Thursday, May 06, 2004


What makes literature valuable? What does it do for us, or to us? One view is that it transforms us by showing us new ways to perceive the world and ourselves. In Kafka's famous phrase, it should be "an axe to break up the frozen sea within us" (quoting from memory).

I find this view attractive. If we want to make a case for literature's importance, to argue that good literature is something everyone ought to experience, then something like this seems the best bet. The trouble is that I've never been transformed in this way by a work of literature, or at least never that I can remember. (And I have read many of the "great books.")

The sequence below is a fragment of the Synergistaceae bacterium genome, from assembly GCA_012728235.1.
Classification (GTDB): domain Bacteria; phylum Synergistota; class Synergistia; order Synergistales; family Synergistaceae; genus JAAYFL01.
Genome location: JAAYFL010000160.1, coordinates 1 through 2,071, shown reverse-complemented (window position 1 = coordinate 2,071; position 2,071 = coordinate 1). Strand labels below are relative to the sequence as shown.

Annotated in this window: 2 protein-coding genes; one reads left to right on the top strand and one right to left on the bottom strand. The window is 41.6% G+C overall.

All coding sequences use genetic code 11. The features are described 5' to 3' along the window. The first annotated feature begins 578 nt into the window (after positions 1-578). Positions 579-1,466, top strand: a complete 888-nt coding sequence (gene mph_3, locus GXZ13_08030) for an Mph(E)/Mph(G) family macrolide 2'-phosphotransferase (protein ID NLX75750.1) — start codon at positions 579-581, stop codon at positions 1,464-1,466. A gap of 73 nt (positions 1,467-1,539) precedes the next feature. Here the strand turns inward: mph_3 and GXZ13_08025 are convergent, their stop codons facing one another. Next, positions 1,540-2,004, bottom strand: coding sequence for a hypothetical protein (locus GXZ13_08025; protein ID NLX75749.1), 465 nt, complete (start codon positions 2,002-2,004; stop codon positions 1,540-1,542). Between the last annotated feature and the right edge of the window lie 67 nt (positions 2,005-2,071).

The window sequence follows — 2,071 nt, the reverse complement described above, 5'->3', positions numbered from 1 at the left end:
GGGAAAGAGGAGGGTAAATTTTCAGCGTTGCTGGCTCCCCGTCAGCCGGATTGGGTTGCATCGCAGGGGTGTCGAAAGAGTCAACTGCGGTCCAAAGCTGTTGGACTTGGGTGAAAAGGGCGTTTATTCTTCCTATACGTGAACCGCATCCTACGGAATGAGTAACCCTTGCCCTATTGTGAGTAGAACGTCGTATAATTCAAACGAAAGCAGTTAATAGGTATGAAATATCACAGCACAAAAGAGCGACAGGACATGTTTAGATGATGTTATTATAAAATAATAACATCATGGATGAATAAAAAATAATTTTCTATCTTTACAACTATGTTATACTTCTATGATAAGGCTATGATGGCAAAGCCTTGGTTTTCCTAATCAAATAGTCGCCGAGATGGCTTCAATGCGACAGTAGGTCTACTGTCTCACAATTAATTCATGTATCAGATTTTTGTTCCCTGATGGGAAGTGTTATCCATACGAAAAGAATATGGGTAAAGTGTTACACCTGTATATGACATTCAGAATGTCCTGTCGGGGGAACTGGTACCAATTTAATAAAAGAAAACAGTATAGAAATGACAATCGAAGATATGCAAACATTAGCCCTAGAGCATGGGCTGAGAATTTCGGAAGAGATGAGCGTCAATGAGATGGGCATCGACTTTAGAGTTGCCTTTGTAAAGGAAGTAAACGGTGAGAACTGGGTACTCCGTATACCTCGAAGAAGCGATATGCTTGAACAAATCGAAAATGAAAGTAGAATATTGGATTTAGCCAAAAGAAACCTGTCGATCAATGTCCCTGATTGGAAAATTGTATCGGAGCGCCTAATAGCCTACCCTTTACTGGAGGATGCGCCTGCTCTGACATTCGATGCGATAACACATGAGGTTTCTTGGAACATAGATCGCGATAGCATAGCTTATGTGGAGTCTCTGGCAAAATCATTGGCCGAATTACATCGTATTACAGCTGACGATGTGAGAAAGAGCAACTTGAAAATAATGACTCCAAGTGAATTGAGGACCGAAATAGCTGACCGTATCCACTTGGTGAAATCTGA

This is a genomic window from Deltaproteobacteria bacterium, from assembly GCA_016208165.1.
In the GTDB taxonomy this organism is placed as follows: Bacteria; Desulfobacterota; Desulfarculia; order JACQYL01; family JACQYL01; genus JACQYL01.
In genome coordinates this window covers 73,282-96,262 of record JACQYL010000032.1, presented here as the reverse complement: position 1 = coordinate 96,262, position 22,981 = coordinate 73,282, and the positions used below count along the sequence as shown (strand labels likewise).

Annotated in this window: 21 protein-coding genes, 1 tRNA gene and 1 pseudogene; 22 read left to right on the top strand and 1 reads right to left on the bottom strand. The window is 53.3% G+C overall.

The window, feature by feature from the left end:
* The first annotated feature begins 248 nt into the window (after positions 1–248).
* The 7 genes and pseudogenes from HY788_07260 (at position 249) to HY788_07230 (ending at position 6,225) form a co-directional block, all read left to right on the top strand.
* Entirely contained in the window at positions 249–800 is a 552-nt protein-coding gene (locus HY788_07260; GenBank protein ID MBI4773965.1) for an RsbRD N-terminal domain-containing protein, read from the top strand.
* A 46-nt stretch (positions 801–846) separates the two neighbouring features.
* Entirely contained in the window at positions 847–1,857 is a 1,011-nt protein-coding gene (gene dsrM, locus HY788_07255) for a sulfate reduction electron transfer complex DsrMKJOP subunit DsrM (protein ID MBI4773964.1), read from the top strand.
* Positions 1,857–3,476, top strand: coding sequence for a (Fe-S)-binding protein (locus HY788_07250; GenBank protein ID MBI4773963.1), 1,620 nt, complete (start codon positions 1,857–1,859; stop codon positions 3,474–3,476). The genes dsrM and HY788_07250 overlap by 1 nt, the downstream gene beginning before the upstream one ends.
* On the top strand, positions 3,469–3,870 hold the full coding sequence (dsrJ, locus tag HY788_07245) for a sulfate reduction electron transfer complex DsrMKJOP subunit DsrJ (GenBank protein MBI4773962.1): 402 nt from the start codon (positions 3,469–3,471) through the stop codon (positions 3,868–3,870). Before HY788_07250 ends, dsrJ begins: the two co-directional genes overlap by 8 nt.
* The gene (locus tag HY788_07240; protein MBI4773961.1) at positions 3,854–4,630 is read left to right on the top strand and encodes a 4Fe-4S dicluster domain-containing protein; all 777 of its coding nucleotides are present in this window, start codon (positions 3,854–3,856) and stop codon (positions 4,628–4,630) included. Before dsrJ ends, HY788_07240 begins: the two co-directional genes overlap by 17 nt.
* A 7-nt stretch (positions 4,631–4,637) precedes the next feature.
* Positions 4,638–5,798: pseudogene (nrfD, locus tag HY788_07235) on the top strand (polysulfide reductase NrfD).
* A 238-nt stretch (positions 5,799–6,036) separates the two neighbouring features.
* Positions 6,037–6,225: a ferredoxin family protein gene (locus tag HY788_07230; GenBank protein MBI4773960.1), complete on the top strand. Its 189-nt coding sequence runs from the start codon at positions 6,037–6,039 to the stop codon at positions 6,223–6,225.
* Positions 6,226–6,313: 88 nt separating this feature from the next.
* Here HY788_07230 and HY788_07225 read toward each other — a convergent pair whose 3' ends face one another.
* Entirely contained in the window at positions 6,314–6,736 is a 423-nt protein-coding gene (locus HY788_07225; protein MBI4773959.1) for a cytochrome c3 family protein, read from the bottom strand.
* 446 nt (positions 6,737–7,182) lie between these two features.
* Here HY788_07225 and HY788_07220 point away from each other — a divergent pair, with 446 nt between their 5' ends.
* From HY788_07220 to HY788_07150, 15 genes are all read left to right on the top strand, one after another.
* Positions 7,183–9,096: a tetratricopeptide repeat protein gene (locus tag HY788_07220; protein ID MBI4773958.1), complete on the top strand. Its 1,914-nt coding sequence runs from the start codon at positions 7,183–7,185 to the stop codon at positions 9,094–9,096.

What does happen to me sometimes is that a work of literature expands my notion of what can be done with language. But it's a lot harder to make the argument that that is an experience which everyone should have.

Comments: Post a Comment

This page is powered by Blogger. Isn't yours?